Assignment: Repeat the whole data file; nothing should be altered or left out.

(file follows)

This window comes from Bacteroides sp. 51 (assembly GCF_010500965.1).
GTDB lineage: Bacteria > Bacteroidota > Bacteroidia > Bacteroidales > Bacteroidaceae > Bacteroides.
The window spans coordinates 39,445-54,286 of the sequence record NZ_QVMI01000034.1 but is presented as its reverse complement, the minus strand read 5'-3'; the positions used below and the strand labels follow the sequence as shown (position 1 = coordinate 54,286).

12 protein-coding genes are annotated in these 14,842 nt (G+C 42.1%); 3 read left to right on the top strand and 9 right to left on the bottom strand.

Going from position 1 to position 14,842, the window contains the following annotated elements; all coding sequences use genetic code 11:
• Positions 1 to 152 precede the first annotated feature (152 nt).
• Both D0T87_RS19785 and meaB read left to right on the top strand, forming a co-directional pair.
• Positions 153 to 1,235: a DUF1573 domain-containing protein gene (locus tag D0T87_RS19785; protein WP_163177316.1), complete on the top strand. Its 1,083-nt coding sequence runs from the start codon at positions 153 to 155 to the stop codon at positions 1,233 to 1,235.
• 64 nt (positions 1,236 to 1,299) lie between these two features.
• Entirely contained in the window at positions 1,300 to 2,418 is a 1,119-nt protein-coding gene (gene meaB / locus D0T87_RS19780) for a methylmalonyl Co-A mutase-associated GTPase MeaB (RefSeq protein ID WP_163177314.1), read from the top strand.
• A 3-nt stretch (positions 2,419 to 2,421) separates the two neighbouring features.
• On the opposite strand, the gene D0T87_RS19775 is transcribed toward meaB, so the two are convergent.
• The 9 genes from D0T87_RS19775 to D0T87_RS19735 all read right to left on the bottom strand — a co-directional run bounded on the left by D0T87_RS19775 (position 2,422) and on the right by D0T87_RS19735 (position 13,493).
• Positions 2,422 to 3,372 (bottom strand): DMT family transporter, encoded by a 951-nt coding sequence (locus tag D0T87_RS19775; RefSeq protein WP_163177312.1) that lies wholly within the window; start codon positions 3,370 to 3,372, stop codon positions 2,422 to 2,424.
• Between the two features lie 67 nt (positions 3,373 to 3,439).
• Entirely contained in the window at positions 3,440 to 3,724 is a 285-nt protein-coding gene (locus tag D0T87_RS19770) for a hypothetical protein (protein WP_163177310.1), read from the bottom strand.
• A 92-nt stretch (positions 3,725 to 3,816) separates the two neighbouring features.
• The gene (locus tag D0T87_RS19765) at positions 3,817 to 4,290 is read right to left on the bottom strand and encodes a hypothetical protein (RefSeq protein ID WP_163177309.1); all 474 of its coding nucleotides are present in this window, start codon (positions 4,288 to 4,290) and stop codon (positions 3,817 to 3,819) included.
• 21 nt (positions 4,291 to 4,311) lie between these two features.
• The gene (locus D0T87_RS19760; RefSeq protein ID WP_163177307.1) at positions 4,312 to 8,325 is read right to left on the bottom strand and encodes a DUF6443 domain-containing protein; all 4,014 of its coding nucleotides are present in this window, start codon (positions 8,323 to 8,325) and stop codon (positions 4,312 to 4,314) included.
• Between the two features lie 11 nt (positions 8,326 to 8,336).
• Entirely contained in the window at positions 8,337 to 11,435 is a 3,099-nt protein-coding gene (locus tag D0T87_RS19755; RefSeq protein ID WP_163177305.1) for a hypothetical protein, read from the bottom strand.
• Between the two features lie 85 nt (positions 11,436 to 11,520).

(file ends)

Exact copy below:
This window comes from Bacteroides sp. 51 (assembly GCF_010500965.1).
GTDB lineage: Bacteria > Bacteroidota > Bacteroidia > Bacteroidales > Bacteroidaceae > Bacteroides.
The window spans coordinates 39,445-54,286 of the sequence record NZ_QVMI01000034.1 but is presented as its reverse complement, the minus strand read 5'-3'; the positions used below and the strand labels follow the sequence as shown (position 1 = coordinate 54,286).

12 protein-coding genes are annotated in these 14,842 nt (G+C 42.1%); 3 read left to right on the top strand and 9 right to left on the bottom strand.

Going from position 1 to position 14,842, the window contains the following annotated elements; all coding sequences use genetic code 11:
• Positions 1 to 152 precede the first annotated feature (152 nt).
• Both D0T87_RS19785 and meaB read left to right on the top strand, forming a co-directional pair.
• Positions 153 to 1,235: a DUF1573 domain-containing protein gene (locus tag D0T87_RS19785; protein WP_163177316.1), complete on the top strand. Its 1,083-nt coding sequence runs from the start codon at positions 153 to 155 to the stop codon at positions 1,233 to 1,235.
• 64 nt (positions 1,236 to 1,299) lie between these two features.
• Entirely contained in the window at positions 1,300 to 2,418 is a 1,119-nt protein-coding gene (gene meaB / locus D0T87_RS19780) for a methylmalonyl Co-A mutase-associated GTPase MeaB (RefSeq protein ID WP_163177314.1), read from the top strand.
• A 3-nt stretch (positions 2,419 to 2,421) separates the two neighbouring features.
• On the opposite strand, the gene D0T87_RS19775 is transcribed toward meaB, so the two are convergent.
• The 9 genes from D0T87_RS19775 to D0T87_RS19735 all read right to left on the bottom strand — a co-directional run bounded on the left by D0T87_RS19775 (position 2,422) and on the right by D0T87_RS19735 (position 13,493).
• Positions 2,422 to 3,372 (bottom strand): DMT family transporter, encoded by a 951-nt coding sequence (locus tag D0T87_RS19775; RefSeq protein WP_163177312.1) that lies wholly within the window; start codon positions 3,370 to 3,372, stop codon positions 2,422 to 2,424.
• Between the two features lie 67 nt (positions 3,373 to 3,439).
• Entirely contained in the window at positions 3,440 to 3,724 is a 285-nt protein-coding gene (locus tag D0T87_RS19770) for a hypothetical protein (protein WP_163177310.1), read from the bottom strand.
• A 92-nt stretch (positions 3,725 to 3,816) separates the two neighbouring features.
• The gene (locus tag D0T87_RS19765) at positions 3,817 to 4,290 is read right to left on the bottom strand and encodes a hypothetical protein (RefSeq protein ID WP_163177309.1); all 474 of its coding nucleotides are present in this window, start codon (positions 4,288 to 4,290) and stop codon (positions 3,817 to 3,819) included.
• 21 nt (positions 4,291 to 4,311) lie between these two features.
• The gene (locus D0T87_RS19760; RefSeq protein ID WP_163177307.1) at positions 4,312 to 8,325 is read right to left on the bottom strand and encodes a DUF6443 domain-containing protein; all 4,014 of its coding nucleotides are present in this window, start codon (positions 8,323 to 8,325) and stop codon (positions 4,312 to 4,314) included.
• Between the two features lie 11 nt (positions 8,326 to 8,336).
• Entirely contained in the window at positions 8,337 to 11,435 is a 3,099-nt protein-coding gene (locus tag D0T87_RS19755; RefSeq protein ID WP_163177305.1) for a hypothetical protein, read from the bottom strand.
• Between the two features lie 85 nt (positions 11,436 to 11,520).